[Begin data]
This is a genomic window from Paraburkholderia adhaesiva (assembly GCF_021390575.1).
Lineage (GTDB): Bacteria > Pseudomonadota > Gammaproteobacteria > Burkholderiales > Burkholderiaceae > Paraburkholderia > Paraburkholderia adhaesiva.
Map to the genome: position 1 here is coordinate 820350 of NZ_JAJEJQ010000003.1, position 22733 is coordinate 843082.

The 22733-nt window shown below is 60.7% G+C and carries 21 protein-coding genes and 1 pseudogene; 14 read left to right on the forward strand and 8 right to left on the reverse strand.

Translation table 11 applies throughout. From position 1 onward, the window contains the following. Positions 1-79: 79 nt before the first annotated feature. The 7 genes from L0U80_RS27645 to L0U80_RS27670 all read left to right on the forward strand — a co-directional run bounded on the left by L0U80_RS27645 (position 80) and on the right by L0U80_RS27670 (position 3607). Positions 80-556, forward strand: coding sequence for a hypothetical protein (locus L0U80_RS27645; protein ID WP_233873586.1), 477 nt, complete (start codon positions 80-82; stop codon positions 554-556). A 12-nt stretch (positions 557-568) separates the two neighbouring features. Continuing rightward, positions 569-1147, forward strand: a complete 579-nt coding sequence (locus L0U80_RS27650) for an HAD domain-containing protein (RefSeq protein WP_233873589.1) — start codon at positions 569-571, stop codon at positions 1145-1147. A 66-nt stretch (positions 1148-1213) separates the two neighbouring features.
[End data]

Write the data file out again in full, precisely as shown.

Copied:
This is a genomic window from Paraburkholderia adhaesiva (assembly GCF_021390575.1).
Lineage (GTDB): Bacteria > Pseudomonadota > Gammaproteobacteria > Burkholderiales > Burkholderiaceae > Paraburkholderia > Paraburkholderia adhaesiva.
Map to the genome: position 1 here is coordinate 820350 of NZ_JAJEJQ010000003.1, position 22733 is coordinate 843082.

The 22733-nt window shown below is 60.7% G+C and carries 21 protein-coding genes and 1 pseudogene; 14 read left to right on the forward strand and 8 right to left on the reverse strand.

Translation table 11 applies throughout. From position 1 onward, the window contains the following. Positions 1-79: 79 nt before the first annotated feature. The 7 genes from L0U80_RS27645 to L0U80_RS27670 all read left to right on the forward strand — a co-directional run bounded on the left by L0U80_RS27645 (position 80) and on the right by L0U80_RS27670 (position 3607). Positions 80-556, forward strand: coding sequence for a hypothetical protein (locus L0U80_RS27645; protein ID WP_233873586.1), 477 nt, complete (start codon positions 80-82; stop codon positions 554-556). A 12-nt stretch (positions 557-568) separates the two neighbouring features. Continuing rightward, positions 569-1147, forward strand: a complete 579-nt coding sequence (locus L0U80_RS27650) for an HAD domain-containing protein (RefSeq protein WP_233873589.1) — start codon at positions 569-571, stop codon at positions 1145-1147. A 66-nt stretch (positions 1148-1213) separates the two neighbouring features.